Transit-oriented development will be prioritized, zoning obstacles eliminated
- There is a big push in the plan to encourage transit-oriented development by allowing for rezoning.
- Localities with rail stations run by the MTA will have to rezone to accommodate higher density multifamily development within half a mile of the station, unless they already meet the requirement.
- This approach towards grounding new housing development in areas with good access to public transportation will allow communities to commute to their jobs and contribute towards their mobility and prosperity.
- These zoning amendments will be made possible by removing obstacles to housing approvals and expediting the rezoning and development process. The New Homes Targets and Transit Oriented Development proposals will include specific relief from environmental review, while simultaneously maintain critical safeguards to environmental prevention.
Spotlight on New York City: what’s changing?
- The Governor plans to set in motion the reversal of an outdated state law that restricts maximum density of residential floor area. This will allow for denser residential development, at the discretion of the City officials of course.
- There has been a lot of interest and advocacy around converting commercial buildings to residential buildings. There will be a focus on expanding legislation that facilitates these conversions and that will help add a massive 120 million square feet newly eligible for conversion.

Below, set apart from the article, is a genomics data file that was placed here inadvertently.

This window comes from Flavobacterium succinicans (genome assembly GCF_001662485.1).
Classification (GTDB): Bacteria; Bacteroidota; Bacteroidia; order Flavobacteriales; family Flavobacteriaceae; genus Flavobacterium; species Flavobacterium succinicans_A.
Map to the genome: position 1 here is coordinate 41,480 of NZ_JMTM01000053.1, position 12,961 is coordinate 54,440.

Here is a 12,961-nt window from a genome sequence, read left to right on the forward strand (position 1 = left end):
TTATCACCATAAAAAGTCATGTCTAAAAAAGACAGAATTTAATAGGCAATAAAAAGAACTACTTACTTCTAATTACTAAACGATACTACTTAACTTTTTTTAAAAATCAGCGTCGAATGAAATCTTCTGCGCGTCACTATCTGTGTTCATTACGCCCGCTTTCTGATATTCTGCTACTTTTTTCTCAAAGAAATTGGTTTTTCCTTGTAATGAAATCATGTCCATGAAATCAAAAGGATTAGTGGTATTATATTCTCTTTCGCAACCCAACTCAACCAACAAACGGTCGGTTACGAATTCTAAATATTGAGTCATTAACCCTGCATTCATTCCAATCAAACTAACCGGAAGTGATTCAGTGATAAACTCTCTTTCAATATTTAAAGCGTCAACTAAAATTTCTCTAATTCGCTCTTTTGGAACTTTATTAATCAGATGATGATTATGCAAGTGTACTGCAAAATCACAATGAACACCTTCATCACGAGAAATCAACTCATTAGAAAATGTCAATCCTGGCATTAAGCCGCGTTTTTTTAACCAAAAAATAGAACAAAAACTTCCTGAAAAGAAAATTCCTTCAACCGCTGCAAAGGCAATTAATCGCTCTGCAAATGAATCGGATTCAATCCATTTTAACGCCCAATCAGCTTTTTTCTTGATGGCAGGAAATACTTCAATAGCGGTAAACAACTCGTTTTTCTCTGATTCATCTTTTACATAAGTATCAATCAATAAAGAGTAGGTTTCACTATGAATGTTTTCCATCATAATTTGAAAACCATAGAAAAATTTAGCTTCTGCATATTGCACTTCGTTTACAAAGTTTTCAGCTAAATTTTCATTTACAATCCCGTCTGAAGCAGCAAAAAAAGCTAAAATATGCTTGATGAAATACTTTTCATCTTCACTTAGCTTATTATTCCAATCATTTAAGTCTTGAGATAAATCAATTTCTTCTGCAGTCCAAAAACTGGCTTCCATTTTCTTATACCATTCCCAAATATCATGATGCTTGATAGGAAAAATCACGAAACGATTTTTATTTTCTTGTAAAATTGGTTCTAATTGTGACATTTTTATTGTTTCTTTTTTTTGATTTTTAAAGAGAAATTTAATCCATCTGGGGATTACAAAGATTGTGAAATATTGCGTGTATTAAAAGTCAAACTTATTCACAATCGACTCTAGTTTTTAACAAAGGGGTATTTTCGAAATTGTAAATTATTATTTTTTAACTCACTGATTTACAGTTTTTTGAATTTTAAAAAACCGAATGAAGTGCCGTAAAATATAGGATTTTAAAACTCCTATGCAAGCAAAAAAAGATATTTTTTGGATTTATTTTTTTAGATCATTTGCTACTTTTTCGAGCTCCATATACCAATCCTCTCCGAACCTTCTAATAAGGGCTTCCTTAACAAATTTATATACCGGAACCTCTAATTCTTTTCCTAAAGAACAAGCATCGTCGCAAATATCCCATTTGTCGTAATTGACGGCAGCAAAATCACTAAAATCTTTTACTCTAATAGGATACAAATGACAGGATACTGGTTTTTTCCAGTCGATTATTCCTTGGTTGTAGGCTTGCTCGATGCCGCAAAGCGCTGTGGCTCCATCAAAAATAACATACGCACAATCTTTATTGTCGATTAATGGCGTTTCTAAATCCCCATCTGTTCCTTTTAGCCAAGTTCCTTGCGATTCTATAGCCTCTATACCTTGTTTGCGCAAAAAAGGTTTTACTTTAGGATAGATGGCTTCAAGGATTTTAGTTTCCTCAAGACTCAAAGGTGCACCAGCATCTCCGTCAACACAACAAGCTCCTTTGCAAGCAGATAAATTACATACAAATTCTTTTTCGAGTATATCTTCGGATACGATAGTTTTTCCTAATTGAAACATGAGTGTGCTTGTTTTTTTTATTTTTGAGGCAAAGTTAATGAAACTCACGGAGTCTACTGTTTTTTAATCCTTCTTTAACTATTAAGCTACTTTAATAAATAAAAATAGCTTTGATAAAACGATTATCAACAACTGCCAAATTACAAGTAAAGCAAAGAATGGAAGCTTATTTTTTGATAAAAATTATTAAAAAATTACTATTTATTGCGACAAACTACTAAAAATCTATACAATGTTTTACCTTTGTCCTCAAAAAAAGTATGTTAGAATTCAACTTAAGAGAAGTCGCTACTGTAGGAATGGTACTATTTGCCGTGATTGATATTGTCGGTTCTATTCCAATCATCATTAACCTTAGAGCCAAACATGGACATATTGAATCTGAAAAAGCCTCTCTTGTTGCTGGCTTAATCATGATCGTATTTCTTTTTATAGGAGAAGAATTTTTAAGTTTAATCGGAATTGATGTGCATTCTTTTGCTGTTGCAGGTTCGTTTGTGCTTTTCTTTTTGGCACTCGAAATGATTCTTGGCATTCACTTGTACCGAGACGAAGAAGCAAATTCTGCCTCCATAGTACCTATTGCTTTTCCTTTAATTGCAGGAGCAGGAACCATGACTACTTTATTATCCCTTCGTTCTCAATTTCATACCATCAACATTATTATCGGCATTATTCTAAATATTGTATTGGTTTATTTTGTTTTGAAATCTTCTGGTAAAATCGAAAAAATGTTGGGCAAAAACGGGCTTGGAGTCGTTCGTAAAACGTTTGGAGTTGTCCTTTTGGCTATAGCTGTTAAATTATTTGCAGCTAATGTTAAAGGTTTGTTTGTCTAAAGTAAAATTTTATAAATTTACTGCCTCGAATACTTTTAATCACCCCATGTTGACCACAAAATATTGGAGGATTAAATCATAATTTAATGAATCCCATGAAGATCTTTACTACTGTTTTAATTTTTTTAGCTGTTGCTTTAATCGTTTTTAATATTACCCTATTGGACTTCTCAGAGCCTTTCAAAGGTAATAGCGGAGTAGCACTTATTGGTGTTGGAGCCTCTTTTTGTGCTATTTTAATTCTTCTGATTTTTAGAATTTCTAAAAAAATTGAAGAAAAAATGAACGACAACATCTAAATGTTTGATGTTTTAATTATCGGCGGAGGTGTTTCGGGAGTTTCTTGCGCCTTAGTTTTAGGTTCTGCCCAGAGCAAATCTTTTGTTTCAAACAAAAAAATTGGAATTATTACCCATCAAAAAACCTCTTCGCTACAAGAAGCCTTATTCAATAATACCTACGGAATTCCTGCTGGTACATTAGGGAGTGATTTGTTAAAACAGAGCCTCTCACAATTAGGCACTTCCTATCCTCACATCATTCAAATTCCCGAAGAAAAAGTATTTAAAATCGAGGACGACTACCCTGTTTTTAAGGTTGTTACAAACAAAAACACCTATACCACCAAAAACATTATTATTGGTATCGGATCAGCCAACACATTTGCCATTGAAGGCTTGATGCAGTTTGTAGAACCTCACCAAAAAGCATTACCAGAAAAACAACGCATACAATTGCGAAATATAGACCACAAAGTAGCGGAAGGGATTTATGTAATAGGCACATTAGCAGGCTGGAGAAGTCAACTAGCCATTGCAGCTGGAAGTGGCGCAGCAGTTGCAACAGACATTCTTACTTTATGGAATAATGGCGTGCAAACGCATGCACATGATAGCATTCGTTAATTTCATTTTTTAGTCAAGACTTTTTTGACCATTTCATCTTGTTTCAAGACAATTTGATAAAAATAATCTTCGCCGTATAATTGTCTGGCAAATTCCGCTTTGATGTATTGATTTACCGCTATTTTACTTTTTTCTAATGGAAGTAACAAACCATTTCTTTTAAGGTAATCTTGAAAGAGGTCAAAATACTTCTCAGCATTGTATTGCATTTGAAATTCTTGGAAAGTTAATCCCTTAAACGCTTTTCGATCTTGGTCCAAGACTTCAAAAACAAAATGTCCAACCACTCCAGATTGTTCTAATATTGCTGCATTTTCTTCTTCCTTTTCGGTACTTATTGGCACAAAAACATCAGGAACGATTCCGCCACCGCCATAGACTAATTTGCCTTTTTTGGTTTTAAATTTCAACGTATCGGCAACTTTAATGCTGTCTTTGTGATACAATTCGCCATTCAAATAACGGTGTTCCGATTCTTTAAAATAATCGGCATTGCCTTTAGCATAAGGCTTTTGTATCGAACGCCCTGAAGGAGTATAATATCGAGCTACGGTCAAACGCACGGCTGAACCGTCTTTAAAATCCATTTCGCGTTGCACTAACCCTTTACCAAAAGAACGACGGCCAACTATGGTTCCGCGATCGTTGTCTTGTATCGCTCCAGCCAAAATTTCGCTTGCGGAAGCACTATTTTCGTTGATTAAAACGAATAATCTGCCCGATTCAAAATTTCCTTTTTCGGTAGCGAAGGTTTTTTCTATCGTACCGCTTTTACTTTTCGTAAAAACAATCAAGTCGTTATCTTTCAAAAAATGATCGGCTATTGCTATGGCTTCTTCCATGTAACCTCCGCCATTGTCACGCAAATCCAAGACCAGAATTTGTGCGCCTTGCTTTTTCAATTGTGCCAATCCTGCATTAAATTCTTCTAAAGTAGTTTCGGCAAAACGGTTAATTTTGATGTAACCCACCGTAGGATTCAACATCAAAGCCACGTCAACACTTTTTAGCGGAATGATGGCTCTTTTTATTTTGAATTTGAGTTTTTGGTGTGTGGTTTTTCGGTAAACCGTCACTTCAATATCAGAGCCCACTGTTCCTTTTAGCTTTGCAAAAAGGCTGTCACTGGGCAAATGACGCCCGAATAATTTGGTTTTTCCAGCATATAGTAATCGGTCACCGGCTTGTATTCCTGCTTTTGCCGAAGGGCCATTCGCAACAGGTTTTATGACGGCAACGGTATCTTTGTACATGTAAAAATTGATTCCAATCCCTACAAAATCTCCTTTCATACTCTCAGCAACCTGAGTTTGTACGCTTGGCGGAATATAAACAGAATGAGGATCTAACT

- New York City will also be authorized by the Governor to provide amnesty by local law for existing basement units that meet health and safety standards, as determined by the City.
New incentives to build and rehabilitate housing: existing housing stock will be strengthened
- New property tax exemptions will be introduced to encourage mixed income housing development near train stations. Affordable housing will be incentivized in commercial buildings that are converted to residential use in New York City.
- There will be property tax exemptions offered for homeowners that build Accessory Dwelling Units and for undertaking certain renovations in New York City.
- The Governor wants to encourage the development of mixed-income housing outside of New York City. To do so, she will direct New York State Homes and Community Renewal to make $5 million in State Low Income Housing Tax Credits available.
- Areas where incidence of childhood elevated blood lead levels are high, will be target areas for reducing lead exposure risk. Multi-family rental units, especially those built prior to 1980, will undergo a lead risk assessment every three years. If lead hazards are found, the landlord will be asked to remediate the housing unit. Grant funding will be made available to help landlords cover the costs of these assessments and improvements.
Support for Renters and Homeowners
Governor Hochul announced two new proposals, geared towards providing relief to New York renters and homeowners. Modeled on the Buffalo East Homeownership Assistance Program, a targeted initiative will be launched to finance home repairs in communities statewide that have been identified as having high levels of low-income homeowners of color and homeowner distress.
The Governor will also propose increased funding for the State’s Tenant Protection Unit, enabling them to open an additional satellite office. The increased capabilities of the Unit will be of particular benefit to manufactured home park residents and will improve access to grants and loans available to municipalities for farmworker housing.